As I have related over the past two years, my one-sidedly antagonistic relationship with a certain neighbor has been slowly warming. We now regularly have short and shallow chats as I pass her house on my daily dog walks. A while back she suggested that we allow our ducks to roam more freely. She wouldn’t mind at all if they waddled down to her yard to eat some slugs. Last week she offered me a peach.
Yesterday, however, she had a particular concern to discuss with me. A complaint, really . . When my husband came home later in the day, I told him about the conversation
‘She said we should kill our rooster and eat him.’
To backtrack a minute, we have discussing this exact topic for a while now. Whereas I was thinking along the lines of re-homing the rooster like we did last time, the husband was for a more final solution. I found that sort of sad. This rooster had once been part of a happy Band of Brothers and by sheer dumb luck became the sole survivor (two of his brothers have long since been digested, the third one landed in our freezer). Unfortunately, he made a fatal mistake when deciding to start his days of loud crowing at 4:30 am. Now his time was up.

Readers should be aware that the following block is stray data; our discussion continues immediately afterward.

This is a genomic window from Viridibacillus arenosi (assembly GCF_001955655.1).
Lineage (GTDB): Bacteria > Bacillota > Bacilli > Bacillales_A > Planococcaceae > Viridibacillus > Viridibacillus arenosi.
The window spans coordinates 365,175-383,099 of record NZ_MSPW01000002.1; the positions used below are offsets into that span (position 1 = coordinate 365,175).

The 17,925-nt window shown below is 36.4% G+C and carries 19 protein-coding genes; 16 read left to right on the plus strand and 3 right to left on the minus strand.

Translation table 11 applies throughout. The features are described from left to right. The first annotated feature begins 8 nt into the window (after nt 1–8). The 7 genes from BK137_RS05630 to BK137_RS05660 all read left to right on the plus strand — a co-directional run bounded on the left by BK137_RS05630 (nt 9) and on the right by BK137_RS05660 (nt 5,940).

I thought that by telling the husband about my conversation with Mean Neighbor Lady he might change his mind. He didn’t. In fact, it seemed to make him more determined. He told me later that he was going to do the deed himself. I asked him how and he explained. I asked him if he was going to use an axe and he said, no, probably the big butcher knife he had gotten from his brother.
We sat in silence for a time and I contemplated his burgeoning collection of knives and his predilection for reading grotesque psycho killer thrillers.
‘You know,’ I said, ‘they say one thing all mass murderers have in common is that they killed small animals in their youths.’
‘I killed mice when I was young,’ he responded. ‘Of course with traps.’
‘You didn’t enjoy it though . . . or . . . did you?’
He didn’t respond.
I thought about what we were going to do once the animal was dead. He had said earlier that he would probably just bury it because it was too old to cook. I sighed.
‘I guess we will have to eat him. Otherwise it is just murder.’
The husband is now sitting out on the porch in his farmer overalls and watching YouTube videos about how to properly slaughter and dress a chicken. And I have to go clean out and reorganize the freezer to make room for a second rooster. The whole time I will be muttering about Mean Neighbor Lady and how she is to blame for setting this whole unfortunate series of events in motion.
Yesterday, my life had only one old bird in need of thawing. Soon there will be four.